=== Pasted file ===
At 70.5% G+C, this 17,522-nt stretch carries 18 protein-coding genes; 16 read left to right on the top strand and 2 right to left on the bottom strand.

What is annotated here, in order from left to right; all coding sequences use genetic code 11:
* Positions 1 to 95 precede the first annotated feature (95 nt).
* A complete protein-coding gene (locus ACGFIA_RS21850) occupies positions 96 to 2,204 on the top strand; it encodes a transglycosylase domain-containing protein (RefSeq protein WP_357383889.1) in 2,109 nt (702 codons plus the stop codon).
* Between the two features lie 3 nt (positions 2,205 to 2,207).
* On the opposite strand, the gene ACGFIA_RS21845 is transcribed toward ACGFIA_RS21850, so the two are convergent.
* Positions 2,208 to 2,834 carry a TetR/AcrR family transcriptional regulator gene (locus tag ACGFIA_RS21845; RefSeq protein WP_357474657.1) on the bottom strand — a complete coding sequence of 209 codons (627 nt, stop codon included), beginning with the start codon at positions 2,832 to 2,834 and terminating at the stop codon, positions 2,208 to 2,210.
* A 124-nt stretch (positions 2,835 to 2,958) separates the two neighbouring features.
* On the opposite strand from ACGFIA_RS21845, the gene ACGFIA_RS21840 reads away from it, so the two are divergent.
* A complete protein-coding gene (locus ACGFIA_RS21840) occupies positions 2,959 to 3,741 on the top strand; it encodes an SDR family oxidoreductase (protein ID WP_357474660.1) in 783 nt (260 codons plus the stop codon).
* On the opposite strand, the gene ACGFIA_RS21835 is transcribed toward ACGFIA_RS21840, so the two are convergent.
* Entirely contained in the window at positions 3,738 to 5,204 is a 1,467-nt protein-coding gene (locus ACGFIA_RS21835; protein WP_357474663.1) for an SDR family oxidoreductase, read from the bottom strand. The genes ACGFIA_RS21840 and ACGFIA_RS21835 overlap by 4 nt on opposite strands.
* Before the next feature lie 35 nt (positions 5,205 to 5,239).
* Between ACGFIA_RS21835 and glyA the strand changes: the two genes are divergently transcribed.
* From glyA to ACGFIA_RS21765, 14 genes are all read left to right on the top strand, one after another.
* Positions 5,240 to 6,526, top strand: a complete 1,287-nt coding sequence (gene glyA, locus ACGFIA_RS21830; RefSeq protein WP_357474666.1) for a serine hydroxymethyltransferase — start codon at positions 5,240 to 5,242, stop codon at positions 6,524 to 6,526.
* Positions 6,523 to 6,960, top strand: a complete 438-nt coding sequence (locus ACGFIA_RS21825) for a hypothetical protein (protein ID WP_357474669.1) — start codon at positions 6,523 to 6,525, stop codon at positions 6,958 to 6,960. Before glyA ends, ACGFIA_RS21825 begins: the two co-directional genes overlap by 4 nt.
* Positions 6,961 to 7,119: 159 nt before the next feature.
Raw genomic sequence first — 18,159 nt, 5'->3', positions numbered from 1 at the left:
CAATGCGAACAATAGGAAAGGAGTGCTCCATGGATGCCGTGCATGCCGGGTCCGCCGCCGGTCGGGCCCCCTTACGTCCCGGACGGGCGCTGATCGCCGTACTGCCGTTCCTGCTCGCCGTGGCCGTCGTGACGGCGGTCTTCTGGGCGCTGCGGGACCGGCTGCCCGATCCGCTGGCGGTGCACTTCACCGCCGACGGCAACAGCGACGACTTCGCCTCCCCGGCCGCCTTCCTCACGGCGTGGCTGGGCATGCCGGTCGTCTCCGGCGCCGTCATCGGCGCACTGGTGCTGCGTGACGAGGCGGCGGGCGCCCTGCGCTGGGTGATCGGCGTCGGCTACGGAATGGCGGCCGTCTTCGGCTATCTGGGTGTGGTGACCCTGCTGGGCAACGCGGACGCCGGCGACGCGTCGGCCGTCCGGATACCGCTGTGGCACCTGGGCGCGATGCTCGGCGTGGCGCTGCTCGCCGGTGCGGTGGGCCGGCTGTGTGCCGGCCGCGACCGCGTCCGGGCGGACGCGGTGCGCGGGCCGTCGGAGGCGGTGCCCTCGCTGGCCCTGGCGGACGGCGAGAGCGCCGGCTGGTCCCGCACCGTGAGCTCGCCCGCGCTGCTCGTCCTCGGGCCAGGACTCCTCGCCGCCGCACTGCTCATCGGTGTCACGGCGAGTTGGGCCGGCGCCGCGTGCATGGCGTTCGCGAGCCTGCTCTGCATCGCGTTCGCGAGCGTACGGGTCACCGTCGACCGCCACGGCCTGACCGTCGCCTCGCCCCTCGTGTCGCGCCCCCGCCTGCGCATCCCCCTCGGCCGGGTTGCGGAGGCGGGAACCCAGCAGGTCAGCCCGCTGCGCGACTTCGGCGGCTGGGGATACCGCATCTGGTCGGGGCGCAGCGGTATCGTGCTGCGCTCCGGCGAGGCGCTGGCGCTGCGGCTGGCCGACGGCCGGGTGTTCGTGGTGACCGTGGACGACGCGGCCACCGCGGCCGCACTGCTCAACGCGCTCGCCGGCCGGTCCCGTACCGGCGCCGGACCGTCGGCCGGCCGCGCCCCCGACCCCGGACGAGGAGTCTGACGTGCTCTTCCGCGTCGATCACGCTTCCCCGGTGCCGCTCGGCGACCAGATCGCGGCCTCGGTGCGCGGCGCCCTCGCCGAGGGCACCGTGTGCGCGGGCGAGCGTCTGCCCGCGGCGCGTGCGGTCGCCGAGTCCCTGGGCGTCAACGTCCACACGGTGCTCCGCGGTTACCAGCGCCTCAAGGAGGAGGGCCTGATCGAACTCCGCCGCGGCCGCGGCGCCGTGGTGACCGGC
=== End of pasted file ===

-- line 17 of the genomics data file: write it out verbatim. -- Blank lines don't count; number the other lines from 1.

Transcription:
* Positions 6,523 to 6,960, top strand: a complete 438-nt coding sequence (locus ACGFIA_RS21825) for a hypothetical protein (protein ID WP_357474669.1) — start codon at positions 6,523 to 6,525, stop codon at positions 6,958 to 6,960. Before glyA ends, ACGFIA_RS21825 begins: the two co-directional genes overlap by 4 nt.